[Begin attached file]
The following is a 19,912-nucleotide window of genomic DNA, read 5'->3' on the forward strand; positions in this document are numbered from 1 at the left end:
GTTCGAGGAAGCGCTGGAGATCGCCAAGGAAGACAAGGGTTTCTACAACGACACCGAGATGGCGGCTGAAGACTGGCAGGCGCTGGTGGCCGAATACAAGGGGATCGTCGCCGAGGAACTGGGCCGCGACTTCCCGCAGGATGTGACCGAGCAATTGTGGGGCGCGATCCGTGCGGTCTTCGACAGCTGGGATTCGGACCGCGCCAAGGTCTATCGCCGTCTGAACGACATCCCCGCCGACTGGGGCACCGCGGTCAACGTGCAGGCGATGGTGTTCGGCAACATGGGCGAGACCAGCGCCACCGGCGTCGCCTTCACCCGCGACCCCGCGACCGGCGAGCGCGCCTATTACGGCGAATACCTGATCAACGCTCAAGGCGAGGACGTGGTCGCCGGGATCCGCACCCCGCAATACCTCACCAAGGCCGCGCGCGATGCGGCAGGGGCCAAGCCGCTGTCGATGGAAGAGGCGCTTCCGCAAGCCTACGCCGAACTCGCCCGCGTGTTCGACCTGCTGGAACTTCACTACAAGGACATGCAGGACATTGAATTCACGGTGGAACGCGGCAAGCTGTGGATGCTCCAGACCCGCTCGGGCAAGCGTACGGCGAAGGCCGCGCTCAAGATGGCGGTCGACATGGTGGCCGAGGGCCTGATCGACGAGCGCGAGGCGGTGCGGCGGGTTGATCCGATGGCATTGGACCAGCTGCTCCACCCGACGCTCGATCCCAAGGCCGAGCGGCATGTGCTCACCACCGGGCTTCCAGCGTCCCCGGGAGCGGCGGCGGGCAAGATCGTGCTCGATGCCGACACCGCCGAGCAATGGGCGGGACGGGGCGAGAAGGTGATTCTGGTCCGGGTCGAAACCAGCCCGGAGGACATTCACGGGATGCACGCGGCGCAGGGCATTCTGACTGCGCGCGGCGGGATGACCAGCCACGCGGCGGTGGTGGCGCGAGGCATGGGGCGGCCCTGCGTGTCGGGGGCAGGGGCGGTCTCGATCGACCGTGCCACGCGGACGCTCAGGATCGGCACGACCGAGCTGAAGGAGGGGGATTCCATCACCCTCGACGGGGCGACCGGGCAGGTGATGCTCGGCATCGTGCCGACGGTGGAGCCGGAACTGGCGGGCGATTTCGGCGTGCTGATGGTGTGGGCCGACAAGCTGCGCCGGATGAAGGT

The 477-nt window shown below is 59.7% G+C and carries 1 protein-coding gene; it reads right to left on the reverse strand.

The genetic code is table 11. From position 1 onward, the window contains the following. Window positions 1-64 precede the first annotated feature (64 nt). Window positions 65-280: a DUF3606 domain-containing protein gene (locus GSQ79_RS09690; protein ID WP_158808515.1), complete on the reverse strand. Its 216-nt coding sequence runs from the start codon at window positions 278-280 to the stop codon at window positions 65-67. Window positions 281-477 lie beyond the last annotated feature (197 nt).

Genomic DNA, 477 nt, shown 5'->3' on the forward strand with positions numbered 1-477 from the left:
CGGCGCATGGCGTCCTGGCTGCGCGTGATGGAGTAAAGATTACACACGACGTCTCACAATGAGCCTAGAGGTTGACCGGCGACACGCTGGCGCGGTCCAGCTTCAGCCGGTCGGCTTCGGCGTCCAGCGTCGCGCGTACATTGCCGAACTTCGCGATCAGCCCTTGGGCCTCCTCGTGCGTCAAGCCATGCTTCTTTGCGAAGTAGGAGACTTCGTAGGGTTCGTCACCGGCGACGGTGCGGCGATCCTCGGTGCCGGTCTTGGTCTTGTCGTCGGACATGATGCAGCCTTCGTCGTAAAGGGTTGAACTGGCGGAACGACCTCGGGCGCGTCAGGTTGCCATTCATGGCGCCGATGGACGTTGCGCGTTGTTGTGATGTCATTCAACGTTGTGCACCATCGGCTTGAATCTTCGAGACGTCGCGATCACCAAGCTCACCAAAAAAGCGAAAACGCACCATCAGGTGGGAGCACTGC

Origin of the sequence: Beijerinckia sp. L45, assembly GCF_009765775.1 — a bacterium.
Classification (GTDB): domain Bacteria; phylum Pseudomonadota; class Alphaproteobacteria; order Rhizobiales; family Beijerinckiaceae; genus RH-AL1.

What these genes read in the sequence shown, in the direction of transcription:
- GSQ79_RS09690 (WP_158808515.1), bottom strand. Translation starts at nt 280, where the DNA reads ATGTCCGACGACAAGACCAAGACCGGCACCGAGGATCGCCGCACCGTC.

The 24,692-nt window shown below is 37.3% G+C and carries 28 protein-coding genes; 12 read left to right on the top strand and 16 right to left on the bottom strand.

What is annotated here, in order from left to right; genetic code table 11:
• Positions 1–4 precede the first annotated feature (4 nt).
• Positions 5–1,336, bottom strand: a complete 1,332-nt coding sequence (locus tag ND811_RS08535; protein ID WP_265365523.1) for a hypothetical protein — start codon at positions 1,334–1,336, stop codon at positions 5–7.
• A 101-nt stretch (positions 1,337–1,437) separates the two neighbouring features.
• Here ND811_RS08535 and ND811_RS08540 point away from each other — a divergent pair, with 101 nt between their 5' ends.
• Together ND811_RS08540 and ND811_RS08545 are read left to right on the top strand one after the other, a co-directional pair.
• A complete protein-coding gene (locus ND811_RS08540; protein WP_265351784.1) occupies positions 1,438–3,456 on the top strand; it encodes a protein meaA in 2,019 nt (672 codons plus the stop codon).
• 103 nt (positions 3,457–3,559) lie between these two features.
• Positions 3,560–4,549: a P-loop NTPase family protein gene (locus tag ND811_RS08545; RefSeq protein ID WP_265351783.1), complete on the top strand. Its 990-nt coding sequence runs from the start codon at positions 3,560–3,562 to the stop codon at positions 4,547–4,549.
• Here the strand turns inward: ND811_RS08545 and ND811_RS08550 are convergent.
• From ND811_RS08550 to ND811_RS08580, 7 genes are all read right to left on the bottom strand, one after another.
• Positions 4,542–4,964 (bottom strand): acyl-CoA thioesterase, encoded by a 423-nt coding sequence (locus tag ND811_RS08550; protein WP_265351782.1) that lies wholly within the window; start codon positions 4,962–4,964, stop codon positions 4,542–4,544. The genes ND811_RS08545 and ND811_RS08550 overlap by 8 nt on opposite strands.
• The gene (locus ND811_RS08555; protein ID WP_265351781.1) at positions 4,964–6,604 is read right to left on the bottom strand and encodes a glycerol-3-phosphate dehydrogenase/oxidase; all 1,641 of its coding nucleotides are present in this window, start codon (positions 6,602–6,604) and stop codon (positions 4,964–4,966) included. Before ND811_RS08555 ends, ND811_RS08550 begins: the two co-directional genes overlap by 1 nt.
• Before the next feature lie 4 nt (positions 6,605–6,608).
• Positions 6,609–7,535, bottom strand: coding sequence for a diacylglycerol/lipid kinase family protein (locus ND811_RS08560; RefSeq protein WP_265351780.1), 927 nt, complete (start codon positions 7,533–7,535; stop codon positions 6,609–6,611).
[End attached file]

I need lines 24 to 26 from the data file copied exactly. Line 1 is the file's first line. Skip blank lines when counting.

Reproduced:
• The gene (locus ND811_RS08555; protein ID WP_265351781.1) at positions 4,964–6,604 is read right to left on the bottom strand and encodes a glycerol-3-phosphate dehydrogenase/oxidase; all 1,641 of its coding nucleotides are present in this window, start codon (positions 6,602–6,604) and stop codon (positions 4,964–4,966) included. Before ND811_RS08555 ends, ND811_RS08550 begins: the two co-directional genes overlap by 1 nt.
• Before the next feature lie 4 nt (positions 6,605–6,608).
• Positions 6,609–7,535, bottom strand: coding sequence for a diacylglycerol/lipid kinase family protein (locus ND811_RS08560; RefSeq protein WP_265351780.1), 927 nt, complete (start codon positions 7,533–7,535; stop codon positions 6,609–6,611).